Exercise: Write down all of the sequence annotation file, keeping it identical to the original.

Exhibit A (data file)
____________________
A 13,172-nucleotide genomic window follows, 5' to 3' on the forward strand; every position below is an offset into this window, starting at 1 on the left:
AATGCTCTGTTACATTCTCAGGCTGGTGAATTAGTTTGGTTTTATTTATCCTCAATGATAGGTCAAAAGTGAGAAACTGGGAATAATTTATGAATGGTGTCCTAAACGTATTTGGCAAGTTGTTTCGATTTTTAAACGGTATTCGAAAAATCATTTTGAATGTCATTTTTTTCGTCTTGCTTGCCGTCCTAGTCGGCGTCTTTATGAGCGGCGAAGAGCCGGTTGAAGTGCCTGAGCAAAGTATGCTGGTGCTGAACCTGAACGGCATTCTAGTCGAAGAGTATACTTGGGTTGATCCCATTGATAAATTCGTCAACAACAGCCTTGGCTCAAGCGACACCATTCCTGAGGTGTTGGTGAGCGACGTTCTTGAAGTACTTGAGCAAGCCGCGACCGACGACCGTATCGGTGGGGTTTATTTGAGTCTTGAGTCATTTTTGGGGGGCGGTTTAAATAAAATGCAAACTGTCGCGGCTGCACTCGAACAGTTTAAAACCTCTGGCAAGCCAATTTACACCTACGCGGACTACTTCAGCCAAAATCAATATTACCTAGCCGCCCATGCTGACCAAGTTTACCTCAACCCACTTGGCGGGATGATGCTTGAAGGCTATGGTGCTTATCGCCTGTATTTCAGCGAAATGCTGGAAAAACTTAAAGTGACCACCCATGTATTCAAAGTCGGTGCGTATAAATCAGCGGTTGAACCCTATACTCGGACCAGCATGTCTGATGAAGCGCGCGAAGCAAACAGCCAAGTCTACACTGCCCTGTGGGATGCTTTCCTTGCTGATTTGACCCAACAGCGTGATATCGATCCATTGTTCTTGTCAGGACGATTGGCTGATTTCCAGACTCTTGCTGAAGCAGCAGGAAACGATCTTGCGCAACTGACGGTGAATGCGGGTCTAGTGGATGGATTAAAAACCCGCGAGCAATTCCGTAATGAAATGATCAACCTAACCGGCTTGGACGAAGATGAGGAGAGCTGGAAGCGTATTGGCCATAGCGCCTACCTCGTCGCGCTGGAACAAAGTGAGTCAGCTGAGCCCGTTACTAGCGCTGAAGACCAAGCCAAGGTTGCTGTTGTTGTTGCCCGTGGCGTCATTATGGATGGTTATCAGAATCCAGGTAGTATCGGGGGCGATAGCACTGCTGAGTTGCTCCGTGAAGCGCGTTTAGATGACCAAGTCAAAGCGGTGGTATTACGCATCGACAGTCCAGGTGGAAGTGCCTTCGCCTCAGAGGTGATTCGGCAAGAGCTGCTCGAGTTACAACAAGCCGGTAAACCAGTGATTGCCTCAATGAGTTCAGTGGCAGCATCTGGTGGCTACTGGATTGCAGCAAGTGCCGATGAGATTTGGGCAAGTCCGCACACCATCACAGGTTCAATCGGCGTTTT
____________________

A 13,172-nucleotide genomic window follows, 5' to 3' on the forward strand; every position below is an offset into this window, starting at 1 on the left:
AATGCTCTGTTACATTCTCAGGCTGGTGAATTAGTTTGGTTTTATTTATCCTCAATGATAGGTCAAAAGTGAGAAACTGGGAATAATTTATGAATGGTGTCCTAAACGTATTTGGCAAGTTGTTTCGATTTTTAAACGGTATTCGAAAAATCATTTTGAATGTCATTTTTTTCGTCTTGCTTGCCGTCCTAGTCGGCGTCTTTATGAGCGGCGAAGAGCCGGTTGAAGTGCCTGAGCAAAGTATGCTGGTGCTGAACCTGAACGGCATTCTAGTCGAAGAGTATACTTGGGTTGATCCCATTGATAAATTCGTCAACAACAGCCTTGGCTCAAGCGACACCATTCCTGAGGTGTTGGTGAGCGACGTTCTTGAAGTACTTGAGCAAGCCGCGACCGACGACCGTATCGGTGGGGTTTATTTGAGTCTTGAGTCATTTTTGGGGGGCGGTTTAAATAAAATGCAAACTGTCGCGGCTGCACTCGAACAGTTTAAAACCTCTGGCAAGCCAATTTACACCTACGCGGACTACTTCAGCCAAAATCAATATTACCTAGCCGCCCATGCTGACCAAGTTTACCTCAACCCACTTGGCGGGATGATGCTTGAAGGCTATGGTGCTTATCGCCTGTATTTCAGCGAAATGCTGGAAAAACTTAAAGTGACCACCCATGTATTCAAAGTCGGTGCGTATAAATCAGCGGTTGAACCCTATACTCGGACCAGCATGTCTGATGAAGCGCGCGAAGCAAACAGCCAAGTCTACACTGCCCTGTGGGATGCTTTCCTTGCTGATTTGACCCAACAGCGTGATATCGATCCATTGTTCTTGTCAGGACGATTGGCTGATTTCCAGACTCTTGCTGAAGCAGCAGGAAACGATCTTGCGCAACTGACGGTGAATGCGGGTCTAGTGGATGGATTAAAAACCCGCGAGCAATTCCGTAATGAAATGATCAACCTAACCGGCTTGGACGAAGATGAGGAGAGCTGGAAGCGTATTGGCCATAGCGCCTACCTCGTCGCGCTGGAACAAAGTGAGTCAGCTGAGCCCGTTACTAGCGCTGAAGACCAAGCCAAGGTTGCTGTTGTTGTTGCCCGTGGCGTCATTATGGATGGTTATCAGAATCCAGGTAGTATCGGGGGCGATAGCACTGCTGAGTTGCTCCGTGAAGCGCGTTTAGATGACCAAGTCAAAGCGGTGGTATTACGCATCGACAGTCCAGGTGGAAGTGCCTTCGCCTCAGAGGTGATTCGGCAAGAGCTGCTCGAGTTACAACAAGCCGGTAAACCAGTGATTGCCTCAATGAGTTCAGTGGCAGCATCTGGTGGCTACTGGATTGCAGCAAGTGCCGATGAGATTTGGGCAAGTCCGCACACCATCACAGGTTCAATCGGCGTTTT